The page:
The purpose of this isn’t to tout one particular financial planner but rather to show, among other things, the importance of determining the right mix and rebalancing as needed. Flurry’s results have come from years of education and experimentation. It’s not easy, which is why so many do-it-yourselfers rely on the typical “style” boxes — large cap, small cap, value, growth, etc.
“When you’re dealing with the three factors — how much market exposure you have — stocks versus bonds, how many small companies versus big companies, how much growth versus value as far as the way the portfolio tilts, then you don’t necessarily live in those tic-tac-toe boxes,” Flurry says.
“We don’t care so much about midcap blend and small cap value. It’s how much stock do we have versus bonds and then within that stock portion how much is large and small and how much is growth and value. I can’t control the market but I can control how much risk exposure we take. If we keep that consistent we can back into an expected reasonable rate of return.”
Taking out the dogs
Rebalancing a portfolio involves selling winners, or at least taking partial profits, and figuring out what to do with the dogs in your portfolio. Profit-taking helps reduce risk and it’s surprisingly difficult.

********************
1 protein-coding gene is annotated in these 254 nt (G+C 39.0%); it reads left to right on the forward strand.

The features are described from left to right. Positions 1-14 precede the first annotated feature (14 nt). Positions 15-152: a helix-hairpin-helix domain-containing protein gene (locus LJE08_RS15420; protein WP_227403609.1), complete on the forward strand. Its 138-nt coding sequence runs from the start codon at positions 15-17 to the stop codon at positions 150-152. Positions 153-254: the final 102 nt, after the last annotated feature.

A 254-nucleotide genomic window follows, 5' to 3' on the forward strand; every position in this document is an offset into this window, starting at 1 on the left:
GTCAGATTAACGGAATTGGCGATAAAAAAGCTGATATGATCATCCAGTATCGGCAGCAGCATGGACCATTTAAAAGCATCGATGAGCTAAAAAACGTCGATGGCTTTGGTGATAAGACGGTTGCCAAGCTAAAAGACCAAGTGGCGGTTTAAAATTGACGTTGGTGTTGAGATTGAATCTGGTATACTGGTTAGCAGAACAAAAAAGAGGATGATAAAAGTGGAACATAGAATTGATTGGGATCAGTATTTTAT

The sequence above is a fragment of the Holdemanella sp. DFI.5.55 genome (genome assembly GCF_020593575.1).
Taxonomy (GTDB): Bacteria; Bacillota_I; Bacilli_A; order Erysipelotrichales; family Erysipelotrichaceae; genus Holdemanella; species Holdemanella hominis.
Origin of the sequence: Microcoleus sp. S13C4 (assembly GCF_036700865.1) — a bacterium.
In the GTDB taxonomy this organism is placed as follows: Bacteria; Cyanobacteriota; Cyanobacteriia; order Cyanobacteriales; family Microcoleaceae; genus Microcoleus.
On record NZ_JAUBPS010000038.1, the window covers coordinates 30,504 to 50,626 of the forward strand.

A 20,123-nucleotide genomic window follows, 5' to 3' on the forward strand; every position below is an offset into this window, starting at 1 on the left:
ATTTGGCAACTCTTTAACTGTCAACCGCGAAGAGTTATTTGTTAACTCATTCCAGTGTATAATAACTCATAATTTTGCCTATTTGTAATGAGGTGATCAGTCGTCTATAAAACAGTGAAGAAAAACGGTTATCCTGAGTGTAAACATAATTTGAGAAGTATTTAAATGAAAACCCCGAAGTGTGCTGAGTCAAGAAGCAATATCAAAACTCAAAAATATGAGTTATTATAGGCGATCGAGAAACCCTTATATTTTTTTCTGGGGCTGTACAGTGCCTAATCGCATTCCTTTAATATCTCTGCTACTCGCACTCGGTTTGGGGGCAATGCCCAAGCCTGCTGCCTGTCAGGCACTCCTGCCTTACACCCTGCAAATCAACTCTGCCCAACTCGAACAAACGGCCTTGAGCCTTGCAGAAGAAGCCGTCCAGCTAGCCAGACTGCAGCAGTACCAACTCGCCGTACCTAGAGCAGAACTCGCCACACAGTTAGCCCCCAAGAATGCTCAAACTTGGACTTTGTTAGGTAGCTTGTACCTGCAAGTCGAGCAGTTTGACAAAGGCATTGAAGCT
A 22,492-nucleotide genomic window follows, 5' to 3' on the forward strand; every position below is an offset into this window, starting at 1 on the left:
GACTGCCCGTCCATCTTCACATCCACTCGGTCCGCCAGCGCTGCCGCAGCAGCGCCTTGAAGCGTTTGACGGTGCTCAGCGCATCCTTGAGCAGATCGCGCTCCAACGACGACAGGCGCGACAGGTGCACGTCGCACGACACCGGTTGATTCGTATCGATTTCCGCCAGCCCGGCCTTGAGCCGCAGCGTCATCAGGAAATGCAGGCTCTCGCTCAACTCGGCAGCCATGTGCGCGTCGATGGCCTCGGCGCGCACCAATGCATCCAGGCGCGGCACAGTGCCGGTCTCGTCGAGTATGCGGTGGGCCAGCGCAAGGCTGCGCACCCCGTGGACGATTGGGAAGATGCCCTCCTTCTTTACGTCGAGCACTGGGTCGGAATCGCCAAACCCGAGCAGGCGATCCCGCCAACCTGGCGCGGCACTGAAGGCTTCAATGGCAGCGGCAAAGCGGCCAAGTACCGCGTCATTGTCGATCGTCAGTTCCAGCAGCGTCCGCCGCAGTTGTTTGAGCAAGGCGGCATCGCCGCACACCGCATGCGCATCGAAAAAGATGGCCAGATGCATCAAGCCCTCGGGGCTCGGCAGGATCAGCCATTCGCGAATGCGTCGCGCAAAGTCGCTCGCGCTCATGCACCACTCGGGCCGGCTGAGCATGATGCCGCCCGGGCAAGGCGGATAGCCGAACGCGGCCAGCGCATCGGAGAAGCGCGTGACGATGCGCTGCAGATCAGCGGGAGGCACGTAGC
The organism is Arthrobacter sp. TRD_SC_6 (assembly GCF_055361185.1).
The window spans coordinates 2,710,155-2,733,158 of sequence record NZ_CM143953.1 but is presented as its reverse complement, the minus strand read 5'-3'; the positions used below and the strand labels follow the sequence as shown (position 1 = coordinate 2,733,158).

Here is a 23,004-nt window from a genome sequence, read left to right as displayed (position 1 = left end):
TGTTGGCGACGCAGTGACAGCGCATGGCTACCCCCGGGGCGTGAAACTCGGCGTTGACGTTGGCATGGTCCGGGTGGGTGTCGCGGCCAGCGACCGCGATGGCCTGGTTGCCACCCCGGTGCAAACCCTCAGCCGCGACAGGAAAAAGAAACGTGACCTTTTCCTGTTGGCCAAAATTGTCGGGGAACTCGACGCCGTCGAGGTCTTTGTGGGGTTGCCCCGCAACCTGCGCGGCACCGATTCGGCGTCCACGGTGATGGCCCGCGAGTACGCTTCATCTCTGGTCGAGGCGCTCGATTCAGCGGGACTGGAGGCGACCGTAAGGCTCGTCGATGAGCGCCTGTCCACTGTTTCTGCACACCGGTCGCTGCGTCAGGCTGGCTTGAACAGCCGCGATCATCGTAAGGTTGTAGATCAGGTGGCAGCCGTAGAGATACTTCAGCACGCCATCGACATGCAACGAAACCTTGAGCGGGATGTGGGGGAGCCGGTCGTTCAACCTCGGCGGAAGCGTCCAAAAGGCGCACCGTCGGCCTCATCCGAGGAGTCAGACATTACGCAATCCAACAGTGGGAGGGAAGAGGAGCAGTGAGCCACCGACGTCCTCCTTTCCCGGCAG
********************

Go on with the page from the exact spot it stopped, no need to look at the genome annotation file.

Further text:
“For some reason the profit-taking discipline has been ignored even by experts. It’s a lot easier to just buy and hold and say I bought a good company and I’m going to ride it through thick and thin,” says Alan Lancz, president of Alan B. Lancz & Associates and LanczGlobal LLC in Toledo, Ohio.
“The main complaint of new clients about their previous financial planner or broker is that they felt no one was really watching their portfolio. They’d be good at buying but there would be no real strategy to get out. Many times they rode specific investments up, the market would correct and they’d ride it back down. It’s one of the most frustrating investment experiences you can have. It might even be more stressful than losing it from the beginning because when you have tremendous gains and you watch them wither away it’s really difficult to take.”
Lancz says he learned early on about the discipline of setting up target price ranges so you have an idea of when to get out of an investment. As a stock price is rising it’s easy to let greed rule your decisions. The stock price falls and you let yourself think it’s a great investment the drop is temporary. Next thing you know the stock has lost serious ground. Lancz stresses the importance of protecting yourself on the downside, as well when a stock tanks shortly after you buy it.
“We don’t usually get involved in an investment unless we see three to four times the reward potential as the risk. So, if we’re buying something at $20 and we think it’s worth $35 we want to make sure that we don’t see it going lower than $15 or $16. We’re taking a 20 percent or 25 percent potential risk for the potential of making three to four times that on the upside.”
There are many who will argue that the “buy and hold” philosophy of investing is dead thanks to market manipulation, day traders, hedge funds, and the like. You don’t have to throw in the towel but you do need to be proactive and set aside time to monitor your investments. If you decide to hire a financial adviser be sure that he or she has a plan to protect your portfolio.